Sundance Film festival must end the collaboration with Canada Goose

A business built on cruelty has no business being tied to show business!

Canada Goose is using the Sundance Film Festival to make its coats seem trendy, but no amount of movie magic can hide the violence behind its feather-stuffed parkas.

For years, PETA has informed Sundance leadership about the cruelty inherent in Canada Goose jackets.
The company hasn’t been able to sell or give away its fur-trimmed coats during the festival since Sundance Institute barred it from doing so a few years ago.

But times have changed, and companies are reflecting more on how their businesses affect the world, including all the ways in which animals are violated.

So Sundance must stop accepting sponsorship money from (and thereby promoting) a company that sells fur and down at all.
High-quality, down-free jackets like those made by Save the Duck, NOIZE, and Wuxly Movement keep people warm, look stylish, and aren’t a product of violently slaughtering animals.

Misleading marketing is Canada Goose’s MO.

Instead of simply going fur-free as other companies have, it trumpeted its transition to using “reclaimed” fur starting in 2022.

But no matter when or where it was stripped, coyote fur is often taken by catching the animal in steel traps, where they’re left to languish in agony—possibly suffering from shock, frostbite, and dehydration—until the trapper returns to bludgeon them to death, shoot them, or kill them in some other violent way.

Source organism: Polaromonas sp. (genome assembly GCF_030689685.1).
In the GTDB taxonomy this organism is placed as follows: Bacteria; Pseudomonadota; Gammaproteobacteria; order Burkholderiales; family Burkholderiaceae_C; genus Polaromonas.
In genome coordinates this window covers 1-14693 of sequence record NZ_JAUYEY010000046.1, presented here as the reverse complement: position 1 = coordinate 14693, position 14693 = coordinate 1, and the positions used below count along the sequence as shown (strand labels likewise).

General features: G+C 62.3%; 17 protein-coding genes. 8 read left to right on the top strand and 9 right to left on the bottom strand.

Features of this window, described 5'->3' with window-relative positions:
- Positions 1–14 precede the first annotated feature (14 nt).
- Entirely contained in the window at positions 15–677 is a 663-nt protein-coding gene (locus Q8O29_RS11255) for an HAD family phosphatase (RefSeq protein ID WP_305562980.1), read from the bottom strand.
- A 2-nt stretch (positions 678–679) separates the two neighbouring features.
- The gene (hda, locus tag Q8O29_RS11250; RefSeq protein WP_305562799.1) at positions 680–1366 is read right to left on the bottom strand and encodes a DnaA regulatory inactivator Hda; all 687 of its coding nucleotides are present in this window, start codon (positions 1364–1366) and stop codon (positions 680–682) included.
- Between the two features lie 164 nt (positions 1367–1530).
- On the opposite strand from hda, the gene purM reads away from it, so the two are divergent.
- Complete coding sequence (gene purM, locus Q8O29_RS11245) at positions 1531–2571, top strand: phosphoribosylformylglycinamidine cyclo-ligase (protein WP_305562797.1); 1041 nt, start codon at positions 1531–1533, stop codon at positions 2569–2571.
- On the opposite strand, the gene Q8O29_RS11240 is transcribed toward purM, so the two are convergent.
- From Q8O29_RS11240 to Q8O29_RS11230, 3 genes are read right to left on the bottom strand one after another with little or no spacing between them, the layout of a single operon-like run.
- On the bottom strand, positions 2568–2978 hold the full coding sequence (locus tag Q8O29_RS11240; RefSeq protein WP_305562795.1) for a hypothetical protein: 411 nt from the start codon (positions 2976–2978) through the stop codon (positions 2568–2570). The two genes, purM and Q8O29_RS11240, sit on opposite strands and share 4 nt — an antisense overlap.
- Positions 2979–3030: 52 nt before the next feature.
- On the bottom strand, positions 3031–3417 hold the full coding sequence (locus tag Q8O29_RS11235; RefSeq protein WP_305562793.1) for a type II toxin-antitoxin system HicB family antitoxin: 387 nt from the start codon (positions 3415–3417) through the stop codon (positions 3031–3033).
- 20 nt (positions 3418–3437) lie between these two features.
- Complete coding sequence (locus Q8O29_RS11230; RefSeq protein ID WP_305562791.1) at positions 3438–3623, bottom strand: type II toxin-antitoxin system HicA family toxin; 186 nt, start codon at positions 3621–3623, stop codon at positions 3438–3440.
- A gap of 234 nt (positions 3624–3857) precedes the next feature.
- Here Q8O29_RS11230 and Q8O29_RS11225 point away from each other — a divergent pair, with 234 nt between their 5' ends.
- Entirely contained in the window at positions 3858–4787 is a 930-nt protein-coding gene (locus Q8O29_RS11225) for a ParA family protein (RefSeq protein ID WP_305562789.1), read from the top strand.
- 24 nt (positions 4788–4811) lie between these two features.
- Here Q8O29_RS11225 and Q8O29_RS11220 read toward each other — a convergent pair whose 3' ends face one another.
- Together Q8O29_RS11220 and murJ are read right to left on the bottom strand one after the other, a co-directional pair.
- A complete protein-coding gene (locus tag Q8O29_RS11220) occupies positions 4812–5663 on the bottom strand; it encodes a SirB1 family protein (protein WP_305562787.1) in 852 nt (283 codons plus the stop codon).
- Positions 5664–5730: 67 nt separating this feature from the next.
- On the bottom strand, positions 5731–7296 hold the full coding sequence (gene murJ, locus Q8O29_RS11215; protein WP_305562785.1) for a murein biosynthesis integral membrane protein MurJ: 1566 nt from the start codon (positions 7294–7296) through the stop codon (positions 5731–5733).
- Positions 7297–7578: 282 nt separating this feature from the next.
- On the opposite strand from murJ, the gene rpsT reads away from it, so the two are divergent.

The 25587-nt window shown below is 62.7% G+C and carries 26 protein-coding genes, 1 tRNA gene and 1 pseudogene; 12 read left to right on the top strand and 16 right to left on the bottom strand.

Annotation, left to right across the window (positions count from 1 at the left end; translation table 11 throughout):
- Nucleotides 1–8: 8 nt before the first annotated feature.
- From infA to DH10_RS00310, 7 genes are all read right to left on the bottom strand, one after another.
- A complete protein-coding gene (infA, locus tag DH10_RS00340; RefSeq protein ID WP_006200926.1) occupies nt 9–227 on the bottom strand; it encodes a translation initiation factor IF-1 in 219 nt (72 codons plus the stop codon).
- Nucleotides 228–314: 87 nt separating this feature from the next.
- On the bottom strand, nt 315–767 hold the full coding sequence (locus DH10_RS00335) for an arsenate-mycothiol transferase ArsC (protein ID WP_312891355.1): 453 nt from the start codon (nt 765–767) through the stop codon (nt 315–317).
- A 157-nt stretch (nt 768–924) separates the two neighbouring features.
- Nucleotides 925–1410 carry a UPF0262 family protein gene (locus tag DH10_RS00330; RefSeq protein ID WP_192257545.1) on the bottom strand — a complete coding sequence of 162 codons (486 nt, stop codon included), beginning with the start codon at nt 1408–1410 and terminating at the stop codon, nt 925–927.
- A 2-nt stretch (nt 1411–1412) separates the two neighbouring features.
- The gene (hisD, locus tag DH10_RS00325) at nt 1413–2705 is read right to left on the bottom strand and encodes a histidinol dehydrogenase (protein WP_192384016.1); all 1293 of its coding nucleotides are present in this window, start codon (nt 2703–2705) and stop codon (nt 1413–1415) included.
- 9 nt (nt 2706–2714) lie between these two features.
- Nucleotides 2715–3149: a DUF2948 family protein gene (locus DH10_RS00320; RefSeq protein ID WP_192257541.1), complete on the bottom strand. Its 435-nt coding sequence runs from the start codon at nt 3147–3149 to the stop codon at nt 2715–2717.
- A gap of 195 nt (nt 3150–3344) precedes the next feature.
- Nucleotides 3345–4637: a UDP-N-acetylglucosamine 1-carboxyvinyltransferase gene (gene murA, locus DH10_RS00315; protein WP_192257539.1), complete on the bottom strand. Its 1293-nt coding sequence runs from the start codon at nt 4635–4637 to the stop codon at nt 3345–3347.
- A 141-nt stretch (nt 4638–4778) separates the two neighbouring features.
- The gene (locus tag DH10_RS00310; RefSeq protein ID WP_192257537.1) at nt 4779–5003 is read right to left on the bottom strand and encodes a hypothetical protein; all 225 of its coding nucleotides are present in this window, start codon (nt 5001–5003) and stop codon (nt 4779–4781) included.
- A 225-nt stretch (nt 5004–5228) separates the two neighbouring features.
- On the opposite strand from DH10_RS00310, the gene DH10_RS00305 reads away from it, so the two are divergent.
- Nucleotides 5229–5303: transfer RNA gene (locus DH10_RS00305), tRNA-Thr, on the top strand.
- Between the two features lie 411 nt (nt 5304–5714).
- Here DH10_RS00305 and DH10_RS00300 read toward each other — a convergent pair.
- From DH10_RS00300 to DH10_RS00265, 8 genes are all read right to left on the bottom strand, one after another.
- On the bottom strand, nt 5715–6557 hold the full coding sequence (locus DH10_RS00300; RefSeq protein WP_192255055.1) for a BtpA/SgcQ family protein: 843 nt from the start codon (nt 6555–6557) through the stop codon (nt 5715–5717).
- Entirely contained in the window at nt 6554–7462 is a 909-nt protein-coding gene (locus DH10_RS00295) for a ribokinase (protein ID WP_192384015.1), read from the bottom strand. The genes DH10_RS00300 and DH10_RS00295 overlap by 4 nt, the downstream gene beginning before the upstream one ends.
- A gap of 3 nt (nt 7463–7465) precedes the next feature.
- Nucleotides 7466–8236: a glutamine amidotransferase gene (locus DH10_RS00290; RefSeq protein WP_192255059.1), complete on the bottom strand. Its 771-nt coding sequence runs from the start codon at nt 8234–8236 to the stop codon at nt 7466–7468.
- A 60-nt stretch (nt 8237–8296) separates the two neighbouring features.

And despite the company’s tired claims of using “responsible” down, there’s simply no such thing.
The Responsible Down Standard (RDS) itself is really just a marketing tool.

Even if the suppliers followed the standards, they’d still be allowed to let injured birds languish in agony for days before they’re required to put them out of their misery.

Like all birds used by the down industry, the farmed geese whose feathers are stuffed inside Canada Goose jackets wind up at the slaughterhouse, where it’s standard practice to hang them upside down by the legs, stun them, and slit their throats—all this instead of simply using warm, high-quality, down-free material.

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And I mean…Canada Goose has coyotes hunted and killed in North America so that their fur can be sewn onto hoods.
Snap traps are used for this purpose. If a coyote steps into the trap, it digs deep into its flesh and leaves bloody wounds and painful mutilations.

It can take hours or several days before the hunter returns – a long time in which the coyotes are defenseless against all weather conditions, predators, and gangrene.
The animals are then shot, strangled, or kicked to death.

So much suffering for a little bit of fur and a lot of vanity.

Not only coyotes suffer for Canada Goose.
Many of the brand’s jackets are filled with the feathers of ducks and geese.

These come either from killed or alive plucked animals that spend a miserable life locked up on the breeding farms with thousands of conspecifics.

On its website, Canada Goose tries to put customers’ consciences at ease.

The company claims that all down and fur are “ethically sourced” and from animals “that are not subjected to unfair practices, willful abuse or unnecessary suffering “.

Down and fur come from dead animals and are therefore always associated with suffering and abuse.

Be attentive to the tricks of the down industry.
Check very carefully what you buy
And never dress in feathers or fur carcasses.

My best regards to all, Venus


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